His appointment dated September 23, 2002 was signed by then Commission on Higher Education (CHED) Chairman Ester A. Garcia. Moreover, the said appointment expressly stated that it was approved and adopted by the Central Visayas Polytechnic College Board of Trustees on August 13, 2002 in accordance with Section 6 of Republic Act No. 8292 (Higher education Modernization Act of 1997), which explicitly provides that, "He (the president of a state college) shall be appointed by the Board of Regents/Trustees, upon recommendation of a duly constituted search committee." Since the President of a state college is appointed by the Board of Regents/Trustees of the college concerned, it is crystal clear that he is not a presidential appointee. Therefore, it is without doubt that Sojor, being the President of a state college (Central Visayas Polytechnic College), is within the disciplinary jurisdiction of the Commission.

The allegation of appellant Sojor that the Commission is bereft of disciplinary jurisdiction over him since the same is exclusively lodged in the CVPC Board of Trustees, being the appointing authority, cannot be considered. The Commission and the CVPC Board of Trustees have concurrent jurisdiction over cases against officials and employees of the said agency. Since the three (3) complaints against Sojor were filed with the Commission and not with the CVPC, then the former already acquired disciplinary jurisdiction over the appellant to the exclusion of the latter agency.[18] (Emphasis supplied)
The CSC categorized respondent as a third level official, as defined under its rules, who are under the jurisdiction of the Commission proper. Nevertheless, it adopted the formal charges issued by its regional office and ordered it to proceed with the investigation:
Pursuant to the Uniform Rules on Administrative Cases in the Civil Service, Sojor, being a third level official, is within the disciplinary jurisdiction of the Commission Proper. Thus, strictly speaking, the Commission has the sole jurisdiction to issue the formal charge against Sojor. x x x However, since the CSC RO No. VII already issued the formal charges against him and found merit in the said formal charges, the same is adopted. The CSC RO No. VII is authorized to proceed with the formal investigation of the case against Sojor in accordance with the procedure outlined in the aforestated Uniform Rules.[19] (Emphasis supplied)
No merit was found by the CSC in respondent's motion for reconsideration and, accordingly, denied it with finality on July 6, 2004.[20]

Respondent appealed the CSC resolutions to the CA via a petition for certiorari and prohibition. He alleged that the CSC acted without or in excess of its jurisdiction, or with grave abuse of discretion amounting to lack or excess of jurisdiction when it issued the assailed resolutions; that CSC encroached upon the academic freedom of CVPC; and that the power to remove, suspend, and discipline the president of CVPC was exclusively lodged in the BOT of CVPC.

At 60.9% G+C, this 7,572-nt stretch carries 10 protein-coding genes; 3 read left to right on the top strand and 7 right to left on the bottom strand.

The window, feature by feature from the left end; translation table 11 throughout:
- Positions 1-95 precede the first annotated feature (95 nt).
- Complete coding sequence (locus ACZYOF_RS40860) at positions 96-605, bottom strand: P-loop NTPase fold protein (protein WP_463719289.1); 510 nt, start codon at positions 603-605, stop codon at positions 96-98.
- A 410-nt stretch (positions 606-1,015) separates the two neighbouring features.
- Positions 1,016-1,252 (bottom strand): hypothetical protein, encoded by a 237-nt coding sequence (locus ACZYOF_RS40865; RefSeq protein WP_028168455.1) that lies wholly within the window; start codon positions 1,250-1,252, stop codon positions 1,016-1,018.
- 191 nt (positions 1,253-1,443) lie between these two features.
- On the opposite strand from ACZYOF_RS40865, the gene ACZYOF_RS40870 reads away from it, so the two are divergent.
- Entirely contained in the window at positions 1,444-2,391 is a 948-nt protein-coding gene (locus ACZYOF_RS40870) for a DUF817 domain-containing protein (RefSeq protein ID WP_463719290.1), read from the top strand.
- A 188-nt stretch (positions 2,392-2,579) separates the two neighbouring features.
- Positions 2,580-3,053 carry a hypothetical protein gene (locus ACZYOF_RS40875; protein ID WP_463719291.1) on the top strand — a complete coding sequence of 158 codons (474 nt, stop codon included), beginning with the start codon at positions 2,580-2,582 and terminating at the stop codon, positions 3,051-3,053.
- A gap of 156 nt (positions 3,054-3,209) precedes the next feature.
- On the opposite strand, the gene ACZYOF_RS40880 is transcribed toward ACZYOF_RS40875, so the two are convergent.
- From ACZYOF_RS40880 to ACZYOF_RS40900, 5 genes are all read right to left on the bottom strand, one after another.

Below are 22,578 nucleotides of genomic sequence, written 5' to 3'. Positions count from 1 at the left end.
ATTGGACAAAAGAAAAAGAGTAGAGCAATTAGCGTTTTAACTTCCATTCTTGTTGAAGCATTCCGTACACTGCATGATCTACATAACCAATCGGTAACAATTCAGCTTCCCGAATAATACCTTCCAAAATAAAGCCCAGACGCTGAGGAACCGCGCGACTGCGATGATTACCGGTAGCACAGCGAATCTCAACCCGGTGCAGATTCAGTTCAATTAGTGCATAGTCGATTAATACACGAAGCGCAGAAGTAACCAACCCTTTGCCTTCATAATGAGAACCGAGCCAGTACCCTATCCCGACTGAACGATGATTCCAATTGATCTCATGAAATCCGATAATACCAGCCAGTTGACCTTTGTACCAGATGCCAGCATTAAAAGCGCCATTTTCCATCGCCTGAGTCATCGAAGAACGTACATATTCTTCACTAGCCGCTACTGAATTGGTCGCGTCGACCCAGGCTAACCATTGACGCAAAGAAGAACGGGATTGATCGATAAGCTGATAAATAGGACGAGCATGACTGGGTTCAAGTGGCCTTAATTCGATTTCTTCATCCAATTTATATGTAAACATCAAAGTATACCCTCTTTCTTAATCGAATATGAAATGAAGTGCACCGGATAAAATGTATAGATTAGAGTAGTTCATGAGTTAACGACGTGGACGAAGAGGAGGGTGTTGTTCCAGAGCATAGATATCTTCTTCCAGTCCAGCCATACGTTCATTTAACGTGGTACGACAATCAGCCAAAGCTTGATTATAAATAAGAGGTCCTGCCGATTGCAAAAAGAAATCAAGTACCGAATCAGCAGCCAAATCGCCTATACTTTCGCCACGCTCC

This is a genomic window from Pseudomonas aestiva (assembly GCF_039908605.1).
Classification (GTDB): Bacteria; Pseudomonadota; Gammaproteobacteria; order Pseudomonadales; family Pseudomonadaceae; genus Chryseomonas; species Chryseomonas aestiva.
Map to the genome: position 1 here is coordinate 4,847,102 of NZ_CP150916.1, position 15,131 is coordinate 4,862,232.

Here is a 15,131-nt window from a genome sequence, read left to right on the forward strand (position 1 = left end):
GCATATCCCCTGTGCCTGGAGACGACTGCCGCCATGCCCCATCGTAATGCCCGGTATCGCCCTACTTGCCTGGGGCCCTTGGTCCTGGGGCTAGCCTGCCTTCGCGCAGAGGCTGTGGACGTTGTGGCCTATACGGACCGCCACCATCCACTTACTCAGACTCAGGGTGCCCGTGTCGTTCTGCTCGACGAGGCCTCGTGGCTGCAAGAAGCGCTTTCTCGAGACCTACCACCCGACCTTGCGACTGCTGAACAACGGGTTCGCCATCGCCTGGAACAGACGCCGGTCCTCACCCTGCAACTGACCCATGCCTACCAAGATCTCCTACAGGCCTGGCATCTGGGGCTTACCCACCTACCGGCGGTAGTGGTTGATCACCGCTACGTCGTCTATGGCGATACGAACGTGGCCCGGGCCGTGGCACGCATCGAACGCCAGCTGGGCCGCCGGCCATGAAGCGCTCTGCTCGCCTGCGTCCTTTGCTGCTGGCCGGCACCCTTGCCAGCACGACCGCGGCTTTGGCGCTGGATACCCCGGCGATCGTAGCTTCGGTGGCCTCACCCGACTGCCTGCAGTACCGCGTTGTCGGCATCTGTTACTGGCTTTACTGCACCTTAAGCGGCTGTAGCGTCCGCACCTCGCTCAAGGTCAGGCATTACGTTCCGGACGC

CA Disposition

On September 29, 2004, the CA issued a writ of preliminary injunction directing the CSC to cease and desist from enforcing its Resolution dated March 30, 2004 and Resolution dated July 6, 2004.[21] Thus, the formal investigation of the administrative charges against Sojor before the CSC-RO was suspended.

On June 27, 2005, after giving both parties an opportunity to air their sides, the CA resolved in favor of respondent. It annulled the questioned CSC resolutions and permanently enjoined the CSC from proceeding with the administrative investigation. The dispositive part of the CA decision reads:
WHEREFORE, in view of all the foregoing, and finding that the respondent Civil Service Commission acted without jurisdiction in issuing the assailed Resolution Nos. 040321 and 040766 dated March 20, 2004 and July 6, 2004, respectively, the same are hereby ANNULLED and SET ASIDE. The preliminary injunction issued by this Court on September 29, 2004 is hereby made permanent.

SO ORDERED.[22]
The CA ruled that the power to appoint carries with it the power to remove or to discipline. It declared that the enactment of R.A. No. 9299[23] in 2004, which converted CVPC into NORSU, did not divest the BOT of the power to discipline and remove its faculty members, administrative officials, and employees. Respondent was appointed as president of CVPC by the BOT by virtue of the authority granted to it under Section 6 of R.A. No. 8292.[24] The power of the BOT to remove and discipline erring employees, faculty members, and administrative officials as expressly provided for under Section 4 of R.A. No. 8292 is also granted to the BOR of NORSU under Section 7 of R.A. No. 9299. The said provision reads:
Power and Duties of Governing Boards. - The governing board shall have the following specific powers and duties in addition to its general powers of administration and exercise of all the powers granted to the board of directors of a corporation under Section 36 of Batas Pambansa Blg. 68, otherwise known as the Corporation Code of the Philippines:

x x x x

to fix and adjust salaries of faculty members and administrative officials and employees x x x; and to remove them for cause in accordance with the requirements of due process of law. (Emphasis added)
The CA added that Executive Order (E.O.) No. 292,[25] which grants disciplinary jurisdiction to the CSC over all branches, subdivisions, instrumentalities, and agencies of the government, including government-owned or controlled corporations with original charters, is a general law. According to the appellate court, E.O. No. 292 does not prevail over R.A. No. 9299,[26] a special law.

Issues